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|Title:||Locally used plants for malaria therapy amongst the <i style="">Hausa, Yoruba</i> and <i style="">Ibo</i> communities in Maiduguri, Northeastern Nigeria|
|Series/Report no.:||<b>Int. Cl.<sup>8</sup>: </b>A61K36/00, A61P29/00, A61P33/06|
|Abstract:||<smarttagtype namespaceuri="urn:schemas-microsoft-com:office:smarttags" name="City" downloadurl="http://www.5iamas-microsoft-com:office:smarttags"><smarttagtype namespaceuri="urn:schemas-microsoft-com:office:smarttags" name="place" downloadurl="http://www.5iantlavalamp.com/"> A mini survey was conducted to ascertain the plants locally used in Northeastern Nigeria to treat malaria amongst the three major ethnic groups. Three traditional healers from each of the three Nigerian major ethnic groups (<i style="">Ibo, Hausa</i> and <i style="">Yoruba</i>) resident in Maiduguri were interviewed to ascertain the plants used traditionally in their locality to treat malaria. The study showed that the plants commonly used include <i style="">Azadirachta indica, Magnifera indica, Psidium guajava, Carica papaya, Musa sapientum, Citrus limon </i>and<i style=""> Cymbopogen citratus</i>. Their selected parts are prepared in various liquid mixtures and administered orally. The herbalists claim that these traditional plants remedies are effective and elicit little or no side effects. However, the traditional healers treat malaria and a wide range of other health problems using medicinal plants of unverified efficacy in various unstandardized dosage forms. Hence, there is need for scientific evaluation and standardization of these formulations and dosages, if found effective, to eliminate the possibility of short to long term toxic effects. </smarttagtype></smarttagtype>|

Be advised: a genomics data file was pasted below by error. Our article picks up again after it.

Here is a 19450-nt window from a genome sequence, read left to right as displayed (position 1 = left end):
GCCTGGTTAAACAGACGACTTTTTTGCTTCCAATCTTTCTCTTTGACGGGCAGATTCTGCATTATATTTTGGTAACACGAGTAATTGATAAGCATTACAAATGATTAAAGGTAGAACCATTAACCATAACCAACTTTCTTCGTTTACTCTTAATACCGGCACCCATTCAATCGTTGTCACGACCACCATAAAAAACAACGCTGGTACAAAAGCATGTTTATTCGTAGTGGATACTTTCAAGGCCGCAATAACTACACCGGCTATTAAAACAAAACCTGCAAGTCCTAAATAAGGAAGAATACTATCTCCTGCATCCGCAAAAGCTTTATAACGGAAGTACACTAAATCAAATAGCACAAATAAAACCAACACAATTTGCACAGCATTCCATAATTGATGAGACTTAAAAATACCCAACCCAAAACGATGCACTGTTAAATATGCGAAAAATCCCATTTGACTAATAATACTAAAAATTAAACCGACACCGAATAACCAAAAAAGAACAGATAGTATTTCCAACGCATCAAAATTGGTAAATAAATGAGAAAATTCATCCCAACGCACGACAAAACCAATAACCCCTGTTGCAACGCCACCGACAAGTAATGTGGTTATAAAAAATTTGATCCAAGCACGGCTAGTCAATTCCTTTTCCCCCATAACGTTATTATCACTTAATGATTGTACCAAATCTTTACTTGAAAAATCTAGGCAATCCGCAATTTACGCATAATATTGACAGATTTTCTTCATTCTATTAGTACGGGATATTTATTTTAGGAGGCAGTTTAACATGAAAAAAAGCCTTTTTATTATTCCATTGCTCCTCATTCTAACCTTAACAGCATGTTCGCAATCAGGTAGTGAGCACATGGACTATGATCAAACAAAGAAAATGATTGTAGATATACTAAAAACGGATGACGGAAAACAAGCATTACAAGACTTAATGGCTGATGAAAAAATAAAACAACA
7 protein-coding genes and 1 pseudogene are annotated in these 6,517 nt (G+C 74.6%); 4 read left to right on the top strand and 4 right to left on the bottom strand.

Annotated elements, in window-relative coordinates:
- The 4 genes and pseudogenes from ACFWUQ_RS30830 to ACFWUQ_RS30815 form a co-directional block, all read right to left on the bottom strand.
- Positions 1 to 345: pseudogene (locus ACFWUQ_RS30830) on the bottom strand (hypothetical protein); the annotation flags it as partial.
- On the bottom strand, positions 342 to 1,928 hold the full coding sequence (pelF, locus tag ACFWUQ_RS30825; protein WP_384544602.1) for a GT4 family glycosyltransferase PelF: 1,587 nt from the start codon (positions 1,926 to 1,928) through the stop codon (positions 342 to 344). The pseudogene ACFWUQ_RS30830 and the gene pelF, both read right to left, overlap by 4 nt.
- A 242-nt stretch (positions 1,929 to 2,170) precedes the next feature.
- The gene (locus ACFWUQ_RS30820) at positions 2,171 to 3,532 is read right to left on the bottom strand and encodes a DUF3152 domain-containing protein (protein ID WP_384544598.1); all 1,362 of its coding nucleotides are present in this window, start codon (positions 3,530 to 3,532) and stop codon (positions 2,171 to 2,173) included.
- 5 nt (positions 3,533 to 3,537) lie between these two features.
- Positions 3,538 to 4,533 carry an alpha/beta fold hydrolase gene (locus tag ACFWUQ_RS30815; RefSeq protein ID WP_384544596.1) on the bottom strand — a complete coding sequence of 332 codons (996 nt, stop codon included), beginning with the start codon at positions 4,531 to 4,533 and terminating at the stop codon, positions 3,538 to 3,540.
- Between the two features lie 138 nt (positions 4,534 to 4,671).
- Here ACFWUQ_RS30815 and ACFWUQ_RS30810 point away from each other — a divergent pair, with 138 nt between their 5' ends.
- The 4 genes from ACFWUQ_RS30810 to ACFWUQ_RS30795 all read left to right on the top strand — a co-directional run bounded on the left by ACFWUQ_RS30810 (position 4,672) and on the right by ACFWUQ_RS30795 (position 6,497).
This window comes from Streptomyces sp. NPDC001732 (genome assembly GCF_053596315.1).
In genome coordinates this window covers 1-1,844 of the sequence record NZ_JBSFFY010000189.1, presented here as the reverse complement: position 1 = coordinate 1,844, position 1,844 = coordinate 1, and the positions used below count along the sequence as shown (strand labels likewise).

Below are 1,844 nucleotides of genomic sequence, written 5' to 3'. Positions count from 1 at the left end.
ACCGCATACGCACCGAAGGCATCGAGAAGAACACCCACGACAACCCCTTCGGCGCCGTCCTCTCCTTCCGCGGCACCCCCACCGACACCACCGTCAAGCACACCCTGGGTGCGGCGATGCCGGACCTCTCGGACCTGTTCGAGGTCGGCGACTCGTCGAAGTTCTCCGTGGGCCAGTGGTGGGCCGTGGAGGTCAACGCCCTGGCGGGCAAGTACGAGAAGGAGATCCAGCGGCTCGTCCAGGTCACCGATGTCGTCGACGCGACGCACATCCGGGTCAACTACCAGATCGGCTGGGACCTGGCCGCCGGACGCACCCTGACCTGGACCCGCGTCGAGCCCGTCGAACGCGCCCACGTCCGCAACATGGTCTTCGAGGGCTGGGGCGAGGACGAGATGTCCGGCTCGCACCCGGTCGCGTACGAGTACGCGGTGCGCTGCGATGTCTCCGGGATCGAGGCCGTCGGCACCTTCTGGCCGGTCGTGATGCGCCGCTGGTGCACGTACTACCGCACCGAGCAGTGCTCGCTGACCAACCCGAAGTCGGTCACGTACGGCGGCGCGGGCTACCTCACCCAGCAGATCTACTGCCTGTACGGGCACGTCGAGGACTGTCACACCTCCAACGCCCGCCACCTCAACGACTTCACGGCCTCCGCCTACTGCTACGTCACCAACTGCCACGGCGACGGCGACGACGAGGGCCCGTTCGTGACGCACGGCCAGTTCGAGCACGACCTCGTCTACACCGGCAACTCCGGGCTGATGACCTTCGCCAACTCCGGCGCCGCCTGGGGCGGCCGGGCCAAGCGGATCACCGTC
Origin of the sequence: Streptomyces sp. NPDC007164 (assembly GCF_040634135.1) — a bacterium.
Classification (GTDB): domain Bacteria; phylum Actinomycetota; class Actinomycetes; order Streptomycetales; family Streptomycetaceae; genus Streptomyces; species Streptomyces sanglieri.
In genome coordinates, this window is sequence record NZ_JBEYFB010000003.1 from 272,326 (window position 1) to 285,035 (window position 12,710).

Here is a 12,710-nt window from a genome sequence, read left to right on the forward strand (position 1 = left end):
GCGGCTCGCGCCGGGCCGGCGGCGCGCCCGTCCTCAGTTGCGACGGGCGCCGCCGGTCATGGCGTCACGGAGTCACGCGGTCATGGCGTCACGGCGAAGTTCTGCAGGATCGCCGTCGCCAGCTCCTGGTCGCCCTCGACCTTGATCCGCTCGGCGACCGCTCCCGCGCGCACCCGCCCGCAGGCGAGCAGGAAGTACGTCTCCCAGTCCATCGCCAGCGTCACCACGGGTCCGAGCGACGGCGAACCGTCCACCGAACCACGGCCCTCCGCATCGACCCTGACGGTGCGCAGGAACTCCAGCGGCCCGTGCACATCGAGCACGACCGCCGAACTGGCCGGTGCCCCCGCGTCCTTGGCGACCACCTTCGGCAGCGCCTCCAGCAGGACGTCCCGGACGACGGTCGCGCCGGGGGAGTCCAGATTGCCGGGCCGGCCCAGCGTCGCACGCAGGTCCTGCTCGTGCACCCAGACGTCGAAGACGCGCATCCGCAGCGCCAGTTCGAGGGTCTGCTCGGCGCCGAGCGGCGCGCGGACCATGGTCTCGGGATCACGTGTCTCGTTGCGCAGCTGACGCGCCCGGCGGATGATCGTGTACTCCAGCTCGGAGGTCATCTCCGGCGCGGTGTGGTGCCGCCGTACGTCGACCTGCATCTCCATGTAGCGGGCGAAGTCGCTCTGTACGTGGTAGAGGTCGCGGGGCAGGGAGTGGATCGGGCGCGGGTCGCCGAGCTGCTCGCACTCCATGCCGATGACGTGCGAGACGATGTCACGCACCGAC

|ISSN:||0975-1068 (Online); 0972-5938 (Print)|
|Appears in Collections:||IJTK Vol.09(3) [July 2010]|
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